Trick or Treat

This Halloween, local city employees from across the county will meet in North Carolina to vote on one of the most important issues affecting America, and the outcome will be a real life trick-or-treat.  Chances are you’ve never heard of this vote, yet it will affect everything from CO2 emissions to your monthly energy bills. That’s why Global Green USA will be at the vote, educating officials about the right way to vote and blogging from ground zero (and sneaking some candy corn while we’re at it). Every three years, city and state employees from around the country meet to vote on how buildings in over 30 states will be constructed in terms of energy efficiency.  It sounds mundane, but it’s actually a pretty huge deal.  Buildings use more than 40 percent of America’s energy and more than 70 percent of our electricity.   That makes them the largest energy consumer and the largest source of wasted energy.  Simply put, we cannot reach America’s energy efficiency goals without significantly improving our building efficiency. Global Green, as part of a broad and diverse coalition – the Energy Efficiency Codes Coalition (EECC) - will present a proposal to make the model energy efficiency code more than 30 percent more efficient.

If the proposal passes, homeowners who buy a house built under these standards would save approximately $500 a year on their energy bills verses owners of older buildings. We’ll see less green house gases released from the building sector, and less need for foreign sources of energy.  Our proposal is the Halloween equivalent of bringing home a bag of candy the size of small house.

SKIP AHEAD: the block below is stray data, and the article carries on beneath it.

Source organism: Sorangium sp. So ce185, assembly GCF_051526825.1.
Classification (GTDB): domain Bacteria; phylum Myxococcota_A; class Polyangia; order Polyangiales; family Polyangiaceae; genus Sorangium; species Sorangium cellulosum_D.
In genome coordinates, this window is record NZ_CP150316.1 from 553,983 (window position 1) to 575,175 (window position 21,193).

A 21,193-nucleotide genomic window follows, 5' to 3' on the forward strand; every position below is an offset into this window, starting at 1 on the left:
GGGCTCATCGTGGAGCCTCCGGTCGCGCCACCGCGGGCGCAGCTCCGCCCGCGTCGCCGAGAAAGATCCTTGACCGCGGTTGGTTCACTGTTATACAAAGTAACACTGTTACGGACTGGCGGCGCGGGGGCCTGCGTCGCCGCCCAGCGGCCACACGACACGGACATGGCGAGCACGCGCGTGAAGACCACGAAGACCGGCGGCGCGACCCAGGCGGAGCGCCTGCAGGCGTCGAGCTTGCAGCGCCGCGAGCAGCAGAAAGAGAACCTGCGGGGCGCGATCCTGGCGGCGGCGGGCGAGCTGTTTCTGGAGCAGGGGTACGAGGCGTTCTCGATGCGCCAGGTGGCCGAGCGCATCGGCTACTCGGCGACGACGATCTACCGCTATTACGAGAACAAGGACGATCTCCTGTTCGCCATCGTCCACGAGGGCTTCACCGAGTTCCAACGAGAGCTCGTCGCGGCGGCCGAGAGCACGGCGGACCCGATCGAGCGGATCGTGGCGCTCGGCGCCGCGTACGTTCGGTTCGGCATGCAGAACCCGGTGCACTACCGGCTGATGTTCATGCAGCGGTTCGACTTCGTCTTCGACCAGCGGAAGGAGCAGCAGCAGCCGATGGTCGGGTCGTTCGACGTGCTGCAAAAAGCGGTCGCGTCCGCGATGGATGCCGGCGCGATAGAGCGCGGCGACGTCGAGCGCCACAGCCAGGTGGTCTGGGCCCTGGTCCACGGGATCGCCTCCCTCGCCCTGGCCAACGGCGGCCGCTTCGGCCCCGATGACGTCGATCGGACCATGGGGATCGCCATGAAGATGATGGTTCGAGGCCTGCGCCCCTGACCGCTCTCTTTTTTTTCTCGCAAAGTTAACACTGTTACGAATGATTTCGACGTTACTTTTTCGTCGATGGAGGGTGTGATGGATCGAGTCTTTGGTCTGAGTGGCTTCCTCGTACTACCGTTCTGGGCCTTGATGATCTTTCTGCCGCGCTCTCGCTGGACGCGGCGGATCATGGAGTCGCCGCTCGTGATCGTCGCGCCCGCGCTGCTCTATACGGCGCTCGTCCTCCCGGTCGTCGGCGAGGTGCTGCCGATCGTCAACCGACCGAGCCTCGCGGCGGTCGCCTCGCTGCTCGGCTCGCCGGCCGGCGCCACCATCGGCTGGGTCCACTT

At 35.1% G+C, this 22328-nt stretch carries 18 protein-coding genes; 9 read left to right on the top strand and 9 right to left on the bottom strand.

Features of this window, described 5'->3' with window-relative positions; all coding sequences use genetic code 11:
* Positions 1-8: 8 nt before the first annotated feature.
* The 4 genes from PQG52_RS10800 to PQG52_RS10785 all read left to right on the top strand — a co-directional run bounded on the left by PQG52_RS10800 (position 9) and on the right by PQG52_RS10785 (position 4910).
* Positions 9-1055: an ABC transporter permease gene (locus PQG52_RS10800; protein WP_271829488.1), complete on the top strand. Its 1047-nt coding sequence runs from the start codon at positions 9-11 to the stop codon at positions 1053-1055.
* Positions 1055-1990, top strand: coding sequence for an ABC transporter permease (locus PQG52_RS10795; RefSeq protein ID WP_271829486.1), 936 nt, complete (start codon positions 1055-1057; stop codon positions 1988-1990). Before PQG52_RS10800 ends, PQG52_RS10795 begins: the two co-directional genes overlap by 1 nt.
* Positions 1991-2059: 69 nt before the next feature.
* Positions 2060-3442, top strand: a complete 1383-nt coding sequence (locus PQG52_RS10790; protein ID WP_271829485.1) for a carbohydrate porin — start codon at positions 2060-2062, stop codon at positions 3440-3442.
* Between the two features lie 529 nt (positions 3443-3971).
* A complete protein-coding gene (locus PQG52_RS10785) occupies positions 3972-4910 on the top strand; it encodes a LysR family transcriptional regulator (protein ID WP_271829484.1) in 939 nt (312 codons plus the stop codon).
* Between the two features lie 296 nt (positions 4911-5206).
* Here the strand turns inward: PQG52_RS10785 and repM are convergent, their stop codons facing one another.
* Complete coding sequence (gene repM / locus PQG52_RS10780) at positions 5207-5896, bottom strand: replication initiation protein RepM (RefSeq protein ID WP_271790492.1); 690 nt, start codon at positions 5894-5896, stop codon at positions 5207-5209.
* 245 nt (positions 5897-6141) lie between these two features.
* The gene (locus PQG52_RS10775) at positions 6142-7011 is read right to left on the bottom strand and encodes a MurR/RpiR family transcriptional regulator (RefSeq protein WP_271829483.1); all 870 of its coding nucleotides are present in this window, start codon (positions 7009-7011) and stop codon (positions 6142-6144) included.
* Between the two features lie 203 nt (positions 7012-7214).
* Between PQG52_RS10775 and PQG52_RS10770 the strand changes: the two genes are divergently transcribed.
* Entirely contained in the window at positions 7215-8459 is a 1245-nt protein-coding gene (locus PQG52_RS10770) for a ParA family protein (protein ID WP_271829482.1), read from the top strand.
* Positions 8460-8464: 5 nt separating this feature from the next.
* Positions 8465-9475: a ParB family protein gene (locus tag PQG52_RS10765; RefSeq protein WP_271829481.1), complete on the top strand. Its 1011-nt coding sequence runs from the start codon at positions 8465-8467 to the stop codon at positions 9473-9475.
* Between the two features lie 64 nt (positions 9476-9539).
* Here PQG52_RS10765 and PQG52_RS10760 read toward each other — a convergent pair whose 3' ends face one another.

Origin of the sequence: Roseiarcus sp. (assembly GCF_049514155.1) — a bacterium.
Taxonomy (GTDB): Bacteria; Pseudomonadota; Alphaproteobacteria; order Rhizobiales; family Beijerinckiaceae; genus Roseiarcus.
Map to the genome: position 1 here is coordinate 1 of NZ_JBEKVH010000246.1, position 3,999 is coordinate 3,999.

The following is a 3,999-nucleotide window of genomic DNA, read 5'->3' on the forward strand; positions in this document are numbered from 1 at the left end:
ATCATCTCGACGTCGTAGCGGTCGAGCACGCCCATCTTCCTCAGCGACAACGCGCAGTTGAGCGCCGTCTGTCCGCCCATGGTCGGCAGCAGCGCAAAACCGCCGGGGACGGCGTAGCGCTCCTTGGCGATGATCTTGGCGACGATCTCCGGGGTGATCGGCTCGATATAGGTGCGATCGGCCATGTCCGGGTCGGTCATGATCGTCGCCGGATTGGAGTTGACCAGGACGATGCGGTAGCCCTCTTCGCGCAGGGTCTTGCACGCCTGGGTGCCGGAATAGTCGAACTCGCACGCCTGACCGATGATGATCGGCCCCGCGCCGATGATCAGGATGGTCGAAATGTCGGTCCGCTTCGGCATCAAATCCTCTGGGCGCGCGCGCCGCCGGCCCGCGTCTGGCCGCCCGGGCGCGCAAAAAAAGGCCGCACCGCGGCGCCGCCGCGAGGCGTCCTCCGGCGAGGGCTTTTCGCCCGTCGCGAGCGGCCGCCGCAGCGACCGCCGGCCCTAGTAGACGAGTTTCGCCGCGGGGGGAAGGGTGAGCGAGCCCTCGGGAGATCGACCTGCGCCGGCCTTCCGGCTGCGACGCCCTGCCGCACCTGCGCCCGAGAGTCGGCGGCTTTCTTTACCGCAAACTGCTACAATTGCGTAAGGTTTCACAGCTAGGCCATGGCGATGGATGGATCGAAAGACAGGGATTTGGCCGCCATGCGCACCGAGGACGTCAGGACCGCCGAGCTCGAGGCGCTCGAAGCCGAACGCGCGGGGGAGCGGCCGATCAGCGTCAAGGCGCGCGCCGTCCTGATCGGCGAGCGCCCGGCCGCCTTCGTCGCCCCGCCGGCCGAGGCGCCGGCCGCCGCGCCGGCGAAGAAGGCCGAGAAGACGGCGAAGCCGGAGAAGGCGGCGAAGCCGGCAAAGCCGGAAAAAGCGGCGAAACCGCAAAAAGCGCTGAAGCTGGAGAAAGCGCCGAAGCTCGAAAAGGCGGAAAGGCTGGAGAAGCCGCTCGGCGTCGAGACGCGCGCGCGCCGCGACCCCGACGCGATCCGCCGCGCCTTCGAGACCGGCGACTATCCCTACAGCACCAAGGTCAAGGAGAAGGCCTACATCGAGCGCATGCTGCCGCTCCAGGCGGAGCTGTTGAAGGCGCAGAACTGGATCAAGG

Of course, it wouldn’t be Halloween without some ghouls.  The Homebuilders Association is against the 30% Solution, and support the status quo rather than any proposal that would increase initial costs, even if it means less long-term costs for consumers.  So in the spirit of Halloween, we’ll have volunteers dress up as an “energy hog,” to educate voters about how much energy our buildings use and how our proposal would start changing that.

Global Green has been working with building code representatives from key states such as California and New York to make sure that code officials at the hearing are educated about the true cost of building “green” and the benefits of increased energy efficiency.  Now it’s your turn to help.  Call or email your Mayor and ask her to send voting delegates to the IECC Final Action hearing, and to vote in favor of the 30% Solution 2012.  It’s going to be tough fight, but we’re ready.  We’ll keep you posted from Charlotte.

Gina Goodhill Rosen